RESOLVE Volunteer: An Introduction

Nov 11, 2013

Since I’ll be posting blogs periodically on the RESOLVE website and elsewhere, I thought I should introduce myself. I recently became a RESOLVE volunteer after reading Amy Larkin’s book Environmental Debt: The Hidden Costs of a Changing Global Economy (Macmillan, 2013). Amy has been a tireless environmental activist who, in this well-documented analysis, clearly and powerfully illuminates the destructive impacts of business-as-usual, not only on the environment, but on our economy and ultimately on our way of life. Unlike many other screeds cautioning about ecological devastation, however, Environmental Debt delineates market-based and pragmatic solutions to some of our problems, not just for the future but many that are being implemented right now. RESOLVE, with whom Amy is affiliated as a strategic partner, has been a part of some of these solutions.

As I devoured her book, my feelings of hopelessness and helplessness about the mess we have made here on planet earth morphed into stirrings of optimism and excitement. Perhaps we can’t solve all of our problems with perfectly crafted solutions on the global and comprehensive scale required, but there are things that can be done as business and government and environmental groups work together. For example, large multi-nationals like McDonalds, Puma, Tiffany and Company, and Unilever have already taken steps to become more responsible environmental stewards. So perhaps all is not lost; and if so, I definitely want to be a part of the effort to make a difference.

Sure, I’ve done the typical things — recycle, change out incandescent light bulbs for fluorescents, purchase fuel efficient vehicles, turn down the thermostat, garden organically, etc. And my farm even showcases some unusual environmental initiatives, like prairie grasses and solar panels. But so much more is needed to preserve this orb that sustains us all.  I can collect rain in recycled barrels, but that doesn’t begin to address the water challenges facing many parts of the globe. I can vote for candidates with a responsible environmental agenda, but the gridlock inWashingtoncan undermine the most committed legislators. Curtailing purchases, and buying from companies whose supply chains avoid workforce and environmental abuses, makes me feel better but leaves intact capitalism’s moral blinders.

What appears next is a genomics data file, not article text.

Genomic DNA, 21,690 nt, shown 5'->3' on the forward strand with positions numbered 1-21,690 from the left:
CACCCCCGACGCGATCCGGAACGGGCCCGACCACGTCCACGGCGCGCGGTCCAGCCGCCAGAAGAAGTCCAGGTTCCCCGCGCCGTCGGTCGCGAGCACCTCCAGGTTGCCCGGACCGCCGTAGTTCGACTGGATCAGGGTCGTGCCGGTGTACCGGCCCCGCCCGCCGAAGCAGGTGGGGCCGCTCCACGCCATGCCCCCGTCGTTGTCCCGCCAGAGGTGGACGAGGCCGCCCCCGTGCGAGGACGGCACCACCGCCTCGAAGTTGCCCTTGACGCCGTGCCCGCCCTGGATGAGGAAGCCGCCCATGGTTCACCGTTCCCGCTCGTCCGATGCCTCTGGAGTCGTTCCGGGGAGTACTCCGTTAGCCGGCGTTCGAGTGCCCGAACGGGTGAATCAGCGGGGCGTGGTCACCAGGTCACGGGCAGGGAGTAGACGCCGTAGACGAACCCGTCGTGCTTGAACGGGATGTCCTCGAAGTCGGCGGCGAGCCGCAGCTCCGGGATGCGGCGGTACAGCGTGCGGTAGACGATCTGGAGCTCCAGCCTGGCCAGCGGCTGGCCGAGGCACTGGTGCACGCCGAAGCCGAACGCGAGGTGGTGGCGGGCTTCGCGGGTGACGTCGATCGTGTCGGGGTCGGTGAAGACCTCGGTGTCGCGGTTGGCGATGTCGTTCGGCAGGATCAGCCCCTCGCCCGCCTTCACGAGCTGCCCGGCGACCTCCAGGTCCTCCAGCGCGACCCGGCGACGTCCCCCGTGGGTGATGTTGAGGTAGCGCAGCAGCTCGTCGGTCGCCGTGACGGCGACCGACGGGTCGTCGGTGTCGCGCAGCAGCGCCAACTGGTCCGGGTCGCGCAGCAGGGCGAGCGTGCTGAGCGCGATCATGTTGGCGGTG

As a psychologist, a profession from which I recently retired, when particularly intransigent situations arose, I would schedule extra sessions or seek a consultation or invite in family members to help move things forward. Failure was never an option I considered, even if on occasion results were not what I would have wished. We all need a sense of agency, of being able to make a difference, in our careers and in our personal and civic lives. With Mother Earth as the endangered client, thanks to Amy’s book I now recognize that here too despair does not have to play a role. With the exceptional promise of RESOLVE’s team operating in some of the most conflicted arenas of environmental decision-making, with their Solutions Network showcasing unusual and creative global initiatives to foster more responsible stewardship of human and natural resources, I have found a partnership that restores my hope that we can still avert disaster, and preserve the gifts of planet earth for our grandchildren and generations to come.

Stay tuned as I share more about RESOLVE’s work.

- Kathy Arcuri

Kathy Arcuri is a RESOLVE volunteer.  She writes blog posts about RESOLVE’s work from her own perspective.

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